Yesterday…another up day. Mom seems to have rallied. Although she is “out there”, she was alert and awake and talking and eating. She told some very funny stories, mostly about things she thinks happened that were really dreams (we assume) that she has had. We thought she would be discharged, but the nursing home had to give her bed away and we have to wait for today for them to have a bed for her. We could have her bed held while she’s in the hospital…for $185 a day! Can’t afford it and they assure us that she will have a bed to go back to, just not necessarily in the room she was in when she left. The nursing home is also a rehab center, so patients come and go, hence the reason for her bed being given away for a short time.

We spoke to the doctor again. Some things are clarified in my mind. I mean, I don’t have the medical knowledge that my sister has (she was trained as an RN), so when I am given information I have to digest it and think about it and ask questions that I didn’t think to ask when the doctor is throwing this information at me. When he says that he wants us to make the decision not to send her back to the hospital he means that if she has another infection that cannot be treated by the antibiotics that the nursing home would give her, then we just let her go. The nursing home does not start iv’s, therefore if she needs an iv antibiotic (which she has every time she has gotten an infection for the last several years) we are just supposed to let her die of a treatable infection?

In our area (or does this happen everywhere?), your own doctor does not see you at the hospital. You see a hospitalist. Your doctor receives a daily report on your condition and any changes, but he/she does not come to the hospital. So, this hospitalist that my mom is seeing does not know her. He only sees the old woman, in pain with advanced dementia. He does not know the woman who, if she recovers to where she was before she had this infection, does not have advanced dementia. Although she is confused she knows us and she knows where she is, etc. She can help make some of her decisions.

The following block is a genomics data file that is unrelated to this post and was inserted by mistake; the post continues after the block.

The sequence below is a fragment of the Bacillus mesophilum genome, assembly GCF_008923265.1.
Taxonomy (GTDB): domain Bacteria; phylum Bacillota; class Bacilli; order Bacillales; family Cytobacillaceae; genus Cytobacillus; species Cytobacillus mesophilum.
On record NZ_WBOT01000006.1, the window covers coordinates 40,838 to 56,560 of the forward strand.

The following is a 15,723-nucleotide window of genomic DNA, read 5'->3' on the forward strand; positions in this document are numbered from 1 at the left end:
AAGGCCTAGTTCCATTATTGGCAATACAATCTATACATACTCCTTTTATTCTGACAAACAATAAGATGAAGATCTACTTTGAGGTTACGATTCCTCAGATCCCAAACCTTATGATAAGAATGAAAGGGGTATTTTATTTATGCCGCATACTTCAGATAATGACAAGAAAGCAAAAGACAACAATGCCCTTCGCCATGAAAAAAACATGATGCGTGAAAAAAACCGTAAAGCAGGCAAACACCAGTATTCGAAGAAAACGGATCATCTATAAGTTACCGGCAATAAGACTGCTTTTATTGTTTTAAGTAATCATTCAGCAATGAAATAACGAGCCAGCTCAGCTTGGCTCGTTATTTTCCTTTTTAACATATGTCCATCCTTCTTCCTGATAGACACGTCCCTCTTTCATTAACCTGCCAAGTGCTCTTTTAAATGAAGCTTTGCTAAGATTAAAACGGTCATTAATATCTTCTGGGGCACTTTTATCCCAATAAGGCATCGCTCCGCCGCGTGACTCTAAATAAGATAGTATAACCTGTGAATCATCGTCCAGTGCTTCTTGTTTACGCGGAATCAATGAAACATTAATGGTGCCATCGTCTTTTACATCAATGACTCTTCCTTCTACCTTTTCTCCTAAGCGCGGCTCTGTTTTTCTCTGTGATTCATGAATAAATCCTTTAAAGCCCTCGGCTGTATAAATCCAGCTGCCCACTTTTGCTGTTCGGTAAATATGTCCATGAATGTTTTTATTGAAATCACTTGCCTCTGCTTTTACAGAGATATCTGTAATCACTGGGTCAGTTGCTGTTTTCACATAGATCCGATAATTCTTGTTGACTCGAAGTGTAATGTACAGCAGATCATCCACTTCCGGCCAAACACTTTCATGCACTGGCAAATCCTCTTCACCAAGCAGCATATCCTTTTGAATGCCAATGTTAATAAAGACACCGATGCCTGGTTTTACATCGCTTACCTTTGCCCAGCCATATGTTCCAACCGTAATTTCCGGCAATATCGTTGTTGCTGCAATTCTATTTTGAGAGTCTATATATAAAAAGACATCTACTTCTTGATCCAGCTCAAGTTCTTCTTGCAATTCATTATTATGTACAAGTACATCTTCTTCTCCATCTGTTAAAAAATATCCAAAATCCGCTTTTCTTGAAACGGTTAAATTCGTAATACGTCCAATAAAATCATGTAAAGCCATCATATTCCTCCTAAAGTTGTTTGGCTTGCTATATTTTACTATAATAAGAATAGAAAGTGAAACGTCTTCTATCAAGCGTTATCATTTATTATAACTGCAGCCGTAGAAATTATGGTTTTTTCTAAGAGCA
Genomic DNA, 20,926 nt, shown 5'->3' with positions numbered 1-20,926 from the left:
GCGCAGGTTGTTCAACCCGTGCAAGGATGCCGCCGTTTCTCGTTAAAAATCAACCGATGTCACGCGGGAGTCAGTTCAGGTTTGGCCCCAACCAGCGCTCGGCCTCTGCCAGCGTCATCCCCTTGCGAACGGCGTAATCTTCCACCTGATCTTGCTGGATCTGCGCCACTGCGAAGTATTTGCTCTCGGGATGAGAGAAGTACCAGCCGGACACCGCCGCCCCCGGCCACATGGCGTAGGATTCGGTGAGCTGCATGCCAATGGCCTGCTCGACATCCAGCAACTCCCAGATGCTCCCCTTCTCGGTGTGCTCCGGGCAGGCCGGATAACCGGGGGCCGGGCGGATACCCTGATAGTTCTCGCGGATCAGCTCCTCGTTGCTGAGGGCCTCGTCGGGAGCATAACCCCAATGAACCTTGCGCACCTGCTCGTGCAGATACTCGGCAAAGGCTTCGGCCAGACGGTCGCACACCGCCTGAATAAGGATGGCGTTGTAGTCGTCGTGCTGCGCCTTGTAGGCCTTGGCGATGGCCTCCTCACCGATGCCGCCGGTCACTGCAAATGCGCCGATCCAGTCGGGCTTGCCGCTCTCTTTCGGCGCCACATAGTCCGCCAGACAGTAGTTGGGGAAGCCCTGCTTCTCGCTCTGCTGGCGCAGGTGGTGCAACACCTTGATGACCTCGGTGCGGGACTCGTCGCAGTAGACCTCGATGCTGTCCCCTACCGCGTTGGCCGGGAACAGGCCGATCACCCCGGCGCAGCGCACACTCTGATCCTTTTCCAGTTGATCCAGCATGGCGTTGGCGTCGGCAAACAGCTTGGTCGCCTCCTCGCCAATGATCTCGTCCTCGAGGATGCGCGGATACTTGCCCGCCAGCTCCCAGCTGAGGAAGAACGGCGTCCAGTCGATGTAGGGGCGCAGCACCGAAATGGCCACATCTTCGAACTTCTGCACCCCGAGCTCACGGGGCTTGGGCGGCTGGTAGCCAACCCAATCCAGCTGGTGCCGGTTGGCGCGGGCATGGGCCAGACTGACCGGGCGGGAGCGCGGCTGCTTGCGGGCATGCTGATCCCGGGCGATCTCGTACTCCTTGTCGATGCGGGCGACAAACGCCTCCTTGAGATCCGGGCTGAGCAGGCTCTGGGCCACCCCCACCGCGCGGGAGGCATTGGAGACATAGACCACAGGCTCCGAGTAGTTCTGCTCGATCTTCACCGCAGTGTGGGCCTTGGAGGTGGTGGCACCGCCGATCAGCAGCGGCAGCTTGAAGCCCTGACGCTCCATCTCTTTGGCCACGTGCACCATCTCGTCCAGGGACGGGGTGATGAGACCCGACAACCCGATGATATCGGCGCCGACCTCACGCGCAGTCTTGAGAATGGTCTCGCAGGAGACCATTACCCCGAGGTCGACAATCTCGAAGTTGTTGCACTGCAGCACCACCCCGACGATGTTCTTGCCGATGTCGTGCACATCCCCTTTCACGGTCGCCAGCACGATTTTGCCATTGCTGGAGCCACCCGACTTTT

Where do you draw the line? She has chosen not to be resuscitated. She has chosen not to take extraordinary means to keep her alive. Is an iv antibiotic considered extraordinary means or is it a course of treatment?

I mean I had pneumonia last year and needed iv antibiotics. I was very ill, but I recovered. I probably wouldn’t have without the strong iv antibiotics. If I had a guardian, they could have made the decision to withhold the iv antibiotics and just wait and see if regular antibiotics works, and if they didn’t, just watch me die of a treatable illness?

When it’s my mom’s time to go I will accept that. She is worn out and she suffers with debilitating pain. But I can’t watch an infection ravage her body until it kills her.

Am I babbling? Am I making sense?

Advertisements

2 thoughts on “

  1. I'd ignore the person that doesn't even know her and make the decision at the time that's best for her and your family. You can't just say, "okay, no more hospital" without even knowing what might come up. Certainly if something easily treatable came up, at a point where she still has quality of life, you would take her to the hospital and get it treated! Some people see no value in the elderly, while others treasure every day they have left with them. That's not the doctor's place to try to pressure you into the former, in my opinion.

  2. Thank you! and Exactly! That is what we have told the nursing home. We will decide when the time comes. I think we will also ask that she go to the other local hospital where, I hope, this doctor is not practicing. Also, since she is spending so much of her time in the past, sometimes we can get her to tell some very interesting stories! Even if it's so difficult because much of the time during the past couple of weeks she thinks that our dad is still alive…

I would love to hear what you think!

Fill in your details below or click an icon to log in:

WordPress.com Logo

You are commenting using your WordPress.com account. Log Out / Change )

Twitter picture

You are commenting using your Twitter account. Log Out / Change )

Facebook photo

You are commenting using your Facebook account. Log Out / Change )

Google+ photo

You are commenting using your Google+ account. Log Out / Change )

Connecting to %s